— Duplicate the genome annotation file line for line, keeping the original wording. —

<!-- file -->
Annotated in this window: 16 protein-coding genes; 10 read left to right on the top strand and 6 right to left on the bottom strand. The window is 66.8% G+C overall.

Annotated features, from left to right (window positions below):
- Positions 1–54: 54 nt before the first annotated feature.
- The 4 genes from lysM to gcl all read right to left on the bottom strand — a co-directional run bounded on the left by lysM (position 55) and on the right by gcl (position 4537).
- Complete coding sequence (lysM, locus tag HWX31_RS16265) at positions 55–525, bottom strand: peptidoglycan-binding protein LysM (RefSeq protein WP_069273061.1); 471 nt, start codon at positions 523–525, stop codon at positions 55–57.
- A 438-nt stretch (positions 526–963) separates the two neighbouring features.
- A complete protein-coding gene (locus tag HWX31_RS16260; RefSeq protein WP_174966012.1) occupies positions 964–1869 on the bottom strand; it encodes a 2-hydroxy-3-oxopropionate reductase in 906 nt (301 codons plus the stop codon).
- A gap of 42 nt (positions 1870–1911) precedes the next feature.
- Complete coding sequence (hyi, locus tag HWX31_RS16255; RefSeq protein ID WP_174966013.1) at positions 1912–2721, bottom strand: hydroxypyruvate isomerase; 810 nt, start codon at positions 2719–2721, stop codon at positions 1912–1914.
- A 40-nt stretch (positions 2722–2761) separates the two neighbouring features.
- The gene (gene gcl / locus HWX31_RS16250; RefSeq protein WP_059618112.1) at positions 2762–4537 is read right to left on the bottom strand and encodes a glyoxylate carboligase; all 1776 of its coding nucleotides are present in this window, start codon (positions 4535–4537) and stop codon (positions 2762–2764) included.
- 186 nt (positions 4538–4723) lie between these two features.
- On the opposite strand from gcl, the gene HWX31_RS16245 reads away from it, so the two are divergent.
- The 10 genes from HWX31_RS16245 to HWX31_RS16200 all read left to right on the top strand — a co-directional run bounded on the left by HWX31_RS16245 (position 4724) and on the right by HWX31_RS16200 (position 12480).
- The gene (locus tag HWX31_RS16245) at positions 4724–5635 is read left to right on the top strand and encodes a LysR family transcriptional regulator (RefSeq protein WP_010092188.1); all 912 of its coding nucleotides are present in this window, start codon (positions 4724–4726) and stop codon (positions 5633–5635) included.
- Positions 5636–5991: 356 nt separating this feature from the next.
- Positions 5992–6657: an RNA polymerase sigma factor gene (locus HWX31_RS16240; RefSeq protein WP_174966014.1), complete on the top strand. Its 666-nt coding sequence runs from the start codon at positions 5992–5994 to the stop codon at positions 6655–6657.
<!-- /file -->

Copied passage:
Annotated in this window: 16 protein-coding genes; 10 read left to right on the top strand and 6 right to left on the bottom strand. The window is 66.8% G+C overall.

Annotated features, from left to right (window positions below):
- Positions 1–54: 54 nt before the first annotated feature.
- The 4 genes from lysM to gcl all read right to left on the bottom strand — a co-directional run bounded on the left by lysM (position 55) and on the right by gcl (position 4537).
- Complete coding sequence (lysM, locus tag HWX31_RS16265) at positions 55–525, bottom strand: peptidoglycan-binding protein LysM (RefSeq protein WP_069273061.1); 471 nt, start codon at positions 523–525, stop codon at positions 55–57.
- A 438-nt stretch (positions 526–963) separates the two neighbouring features.
- A complete protein-coding gene (locus tag HWX31_RS16260; RefSeq protein WP_174966012.1) occupies positions 964–1869 on the bottom strand; it encodes a 2-hydroxy-3-oxopropionate reductase in 906 nt (301 codons plus the stop codon).
- A gap of 42 nt (positions 1870–1911) precedes the next feature.
- Complete coding sequence (hyi, locus tag HWX31_RS16255; RefSeq protein ID WP_174966013.1) at positions 1912–2721, bottom strand: hydroxypyruvate isomerase; 810 nt, start codon at positions 2719–2721, stop codon at positions 1912–1914.
- A 40-nt stretch (positions 2722–2761) separates the two neighbouring features.
- The gene (gene gcl / locus HWX31_RS16250; RefSeq protein WP_059618112.1) at positions 2762–4537 is read right to left on the bottom strand and encodes a glyoxylate carboligase; all 1776 of its coding nucleotides are present in this window, start codon (positions 4535–4537) and stop codon (positions 2762–2764) included.
- 186 nt (positions 4538–4723) lie between these two features.
- On the opposite strand from gcl, the gene HWX31_RS16245 reads away from it, so the two are divergent.
- The 10 genes from HWX31_RS16245 to HWX31_RS16200 all read left to right on the top strand — a co-directional run bounded on the left by HWX31_RS16245 (position 4724) and on the right by HWX31_RS16200 (position 12480).
- The gene (locus tag HWX31_RS16245) at positions 4724–5635 is read left to right on the top strand and encodes a LysR family transcriptional regulator (RefSeq protein WP_010092188.1); all 912 of its coding nucleotides are present in this window, start codon (positions 4724–4726) and stop codon (positions 5633–5635) included.
- Positions 5636–5991: 356 nt separating this feature from the next.
- Positions 5992–6657: an RNA polymerase sigma factor gene (locus HWX31_RS16240; RefSeq protein WP_174966014.1), complete on the top strand. Its 666-nt coding sequence runs from the start codon at positions 5992–5994 to the stop codon at positions 6655–6657.